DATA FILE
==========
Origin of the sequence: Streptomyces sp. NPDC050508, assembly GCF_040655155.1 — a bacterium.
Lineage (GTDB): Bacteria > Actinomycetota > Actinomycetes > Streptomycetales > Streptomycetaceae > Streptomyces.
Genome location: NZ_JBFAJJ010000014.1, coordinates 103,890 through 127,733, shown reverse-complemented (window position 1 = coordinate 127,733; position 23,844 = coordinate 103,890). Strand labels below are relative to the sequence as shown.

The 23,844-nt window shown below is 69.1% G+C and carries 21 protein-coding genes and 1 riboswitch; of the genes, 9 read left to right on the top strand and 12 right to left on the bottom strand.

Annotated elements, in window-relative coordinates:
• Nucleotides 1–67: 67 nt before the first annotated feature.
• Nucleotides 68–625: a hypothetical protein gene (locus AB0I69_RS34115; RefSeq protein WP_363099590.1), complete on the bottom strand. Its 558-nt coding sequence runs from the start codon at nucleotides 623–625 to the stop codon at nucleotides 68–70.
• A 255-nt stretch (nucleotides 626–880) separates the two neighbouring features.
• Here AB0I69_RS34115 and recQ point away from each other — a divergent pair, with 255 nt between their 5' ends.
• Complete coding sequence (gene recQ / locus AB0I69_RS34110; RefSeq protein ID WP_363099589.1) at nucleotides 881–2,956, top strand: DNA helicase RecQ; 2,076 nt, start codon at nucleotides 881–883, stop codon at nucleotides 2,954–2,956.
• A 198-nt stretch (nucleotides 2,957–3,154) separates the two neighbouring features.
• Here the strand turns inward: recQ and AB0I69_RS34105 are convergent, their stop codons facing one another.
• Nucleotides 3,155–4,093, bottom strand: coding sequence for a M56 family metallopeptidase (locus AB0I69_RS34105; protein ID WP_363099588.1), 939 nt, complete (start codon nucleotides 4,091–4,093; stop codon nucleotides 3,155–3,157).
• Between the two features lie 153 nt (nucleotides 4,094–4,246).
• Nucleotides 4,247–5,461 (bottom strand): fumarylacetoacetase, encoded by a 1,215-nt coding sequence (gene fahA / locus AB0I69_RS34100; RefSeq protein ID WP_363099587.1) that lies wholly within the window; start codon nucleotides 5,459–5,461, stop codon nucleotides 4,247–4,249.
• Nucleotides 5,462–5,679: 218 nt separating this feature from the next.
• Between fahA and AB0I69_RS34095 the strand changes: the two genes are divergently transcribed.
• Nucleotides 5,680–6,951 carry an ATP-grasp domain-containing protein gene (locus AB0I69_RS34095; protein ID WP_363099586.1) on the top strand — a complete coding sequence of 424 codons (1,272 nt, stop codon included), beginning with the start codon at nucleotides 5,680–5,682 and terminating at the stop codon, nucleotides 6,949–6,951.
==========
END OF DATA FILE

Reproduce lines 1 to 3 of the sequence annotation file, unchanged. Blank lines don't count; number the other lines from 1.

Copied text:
Origin of the sequence: Streptomyces sp. NPDC050508, assembly GCF_040655155.1 — a bacterium.
Lineage (GTDB): Bacteria > Actinomycetota > Actinomycetes > Streptomycetales > Streptomycetaceae > Streptomyces.
Genome location: NZ_JBFAJJ010000014.1, coordinates 103,890 through 127,733, shown reverse-complemented (window position 1 = coordinate 127,733; position 23,844 = coordinate 103,890). Strand labels below are relative to the sequence as shown.